The software updates itself daily via ‘Microsoft Update’, and again does so entirely automatically and invisibly. It’s got a very simple look & feel (see picture above) with a minimal number of configuration settings.

Microsoft do stress that you shouldn’t have more than ONE of any type of security software on a PC, as they interfere with each other (that’s not just true of Microsoft’s product – it’s good practice to avoid this anyway, as I mentioned in an earlier post).

MSE incorporates an enhanced version of the Windows Defender anti-spyware product – so if you have that installed, the MSE installer will automatically disable that program and take over all spyware protection duties.

Although it may seem that Microsoft are newbies in this field, they have in fact been developing and supplying enterprise security products for some time – Forefront Server being their main network firewall/security product. MSE uses the same underlying technology and virus database as Forefront Server. Microsoft have also been selling a paid-for security system called ‘OneCare’ (an unfortunate name if spoken with certain accents) which they have now closed down in favor of MSE.

    What Won’t it do?

It is a basic anti-virus and anti-spyware product for a single PC – it doesn’t have the central administration tools that are beloved of IT managers in larger organisations. It also isn’t a firewall – you still need one of those.

It doesn’t have web browser security functions – some products add special toolbars into your Web Browser to warn you about dodgy sites.

    Why are Microsoft doing this?

There are an awful lot of PC’s out there with incomplete anti-virus coverage – and that hits everyone – just like incomplete vaccination coverage can cause problems in a population. I’m also sure that Microsoft are not unaware of the commercial benefits if Windows reputation for being virus-prone diminishes as a result.

– Anti-virus Software is often provided on new PCs, but it is usually a trial version that expires after a few months and requires activation (and a credit card number) to keep going after the initial trial. Lots of people never quite get around to sorting that out.

– Many people are dissuaded from installing anti-virus software because of bad experiences with software hitting PC performance – and there were some shocking examples around.

– Most software now requires annual renewal (at a cost) and it’s an easy cost to postpone in difficult times – particularly if a few months go by without updates and no problems crop up.

    Are there other free alternatives?


The most well-known is AVG (, which has a solid reputation. The free version, however, is not licenced for use in business environments, and it does do quite a lot of advertising within the software – trying to pursuade you to upgrade to the ‘Professional’ version. I have this software on my home PC’s.

I have also used Avira ( which again works well. This one, however, became rather too annoying with its pop-up advertising.

    Should you use it?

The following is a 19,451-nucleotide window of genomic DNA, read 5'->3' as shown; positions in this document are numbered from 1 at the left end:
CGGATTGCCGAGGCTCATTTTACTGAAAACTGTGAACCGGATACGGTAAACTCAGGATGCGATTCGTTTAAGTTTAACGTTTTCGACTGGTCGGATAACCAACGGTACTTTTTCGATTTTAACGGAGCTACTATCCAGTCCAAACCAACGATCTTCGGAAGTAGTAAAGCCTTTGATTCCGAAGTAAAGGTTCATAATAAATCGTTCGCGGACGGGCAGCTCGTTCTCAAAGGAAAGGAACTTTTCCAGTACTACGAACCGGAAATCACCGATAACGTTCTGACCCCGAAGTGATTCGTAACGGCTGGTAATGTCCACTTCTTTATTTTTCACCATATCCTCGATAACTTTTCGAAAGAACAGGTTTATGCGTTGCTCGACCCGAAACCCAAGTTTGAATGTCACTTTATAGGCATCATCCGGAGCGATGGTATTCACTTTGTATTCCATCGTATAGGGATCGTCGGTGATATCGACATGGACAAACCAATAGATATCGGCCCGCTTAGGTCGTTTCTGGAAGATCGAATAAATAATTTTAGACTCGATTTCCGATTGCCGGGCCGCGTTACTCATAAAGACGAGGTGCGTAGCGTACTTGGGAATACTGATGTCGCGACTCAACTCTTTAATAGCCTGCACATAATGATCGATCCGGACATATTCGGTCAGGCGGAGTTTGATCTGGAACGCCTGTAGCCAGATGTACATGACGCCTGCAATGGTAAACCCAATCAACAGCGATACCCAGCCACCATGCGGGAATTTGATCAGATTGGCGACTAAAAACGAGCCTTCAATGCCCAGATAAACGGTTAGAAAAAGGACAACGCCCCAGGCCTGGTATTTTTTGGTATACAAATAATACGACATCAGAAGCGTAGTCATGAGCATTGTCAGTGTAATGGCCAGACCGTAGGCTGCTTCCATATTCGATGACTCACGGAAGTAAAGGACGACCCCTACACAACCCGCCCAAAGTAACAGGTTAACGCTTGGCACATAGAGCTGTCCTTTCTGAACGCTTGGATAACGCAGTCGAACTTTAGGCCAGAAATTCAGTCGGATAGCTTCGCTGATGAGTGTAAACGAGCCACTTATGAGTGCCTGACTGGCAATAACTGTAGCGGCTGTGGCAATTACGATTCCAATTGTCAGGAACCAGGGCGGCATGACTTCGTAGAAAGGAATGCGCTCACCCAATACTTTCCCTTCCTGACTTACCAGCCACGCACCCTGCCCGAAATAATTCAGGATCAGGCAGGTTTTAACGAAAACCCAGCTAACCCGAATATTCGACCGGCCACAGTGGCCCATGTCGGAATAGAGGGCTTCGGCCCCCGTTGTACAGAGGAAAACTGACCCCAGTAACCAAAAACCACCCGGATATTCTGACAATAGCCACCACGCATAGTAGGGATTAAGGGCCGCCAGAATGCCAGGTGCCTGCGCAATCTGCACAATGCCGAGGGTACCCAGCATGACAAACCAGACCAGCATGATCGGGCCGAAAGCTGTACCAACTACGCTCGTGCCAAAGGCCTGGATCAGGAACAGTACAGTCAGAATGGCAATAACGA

It is very important that your PCs are protected – if you are currently not keeping your office machines updated because of cost or performance reasons, then this could be the answer. A properly updated no-frills option is better than an out of date version of one of the fancier products.

If you currently have one of the commercial products (Norton, McAfee, etc), then you should decide if the more advanced features of these products (such as centralised administration/reporting and updates) in fact mean that they remain the best option for you.

Its also worth reiterating – keep your PCs updated with the latest patches – many virusses rely on exploiting flaws in Windows that have long since been fixed by Microsoft, but which many people haven’t installed. Prevention is better than cure.

    What are YOU doing, Charles?

I had been using Norton Anti-Virus 2009 on my work machines (Norton went through a bad patch where their products were bloated and slow, but the 2009 version was much better). It didn’t support Windows 7, however, and I was considering which product to go with on my re-built Windows7 64-bit laptop – I was going with Norton 2010, but free is free, so I have now installed MSE, and it’s working very well.

Windows 7 AND 64-bit!

As a Microsoft Partner, I got advance copies of Windows 7 (the full final version) for my own use.

Needless to say, and based on my own overwhelmingly positive experiences with the pre-release copies, I re-formatted my main work laptop and installed it. I also decided that now was the time to move into the brave new world of 64-bit.

The 64-bit version of Windows does offer some tantilising benefits. It can run faster (when software is written to take advantage of it) and it can also support MUCH more memory (RAM), which produces benefits when running lots of applications at once, or using Virtual Machines – something I do more and more.

The other big advantage of 64-bit Windows is that there is a somewhat higher technical threshold for hardware developers, so it raises the prospect of a future where dodgy hardware drivers cannot cause crashes and Windows will achieve the same sort of bulletproof serenity as an Apple.

A full-scale reformat and re-install can also be a good opportunity to ‘spring clean’ – (You cannot upgrade from 32-bit to 64-bit, you HAVE to do a clean install). So I made sure that I only installed the applications I really wanted, and that they were all the latest versions. I reorganised my data folders, and even set my screen options to produce an entirely clean desktop without even the Recycle Bin to mar the view. (Have a look at the screenshot at the top of the page – Lovely! – the wallpaper is one supplied with Windows 7)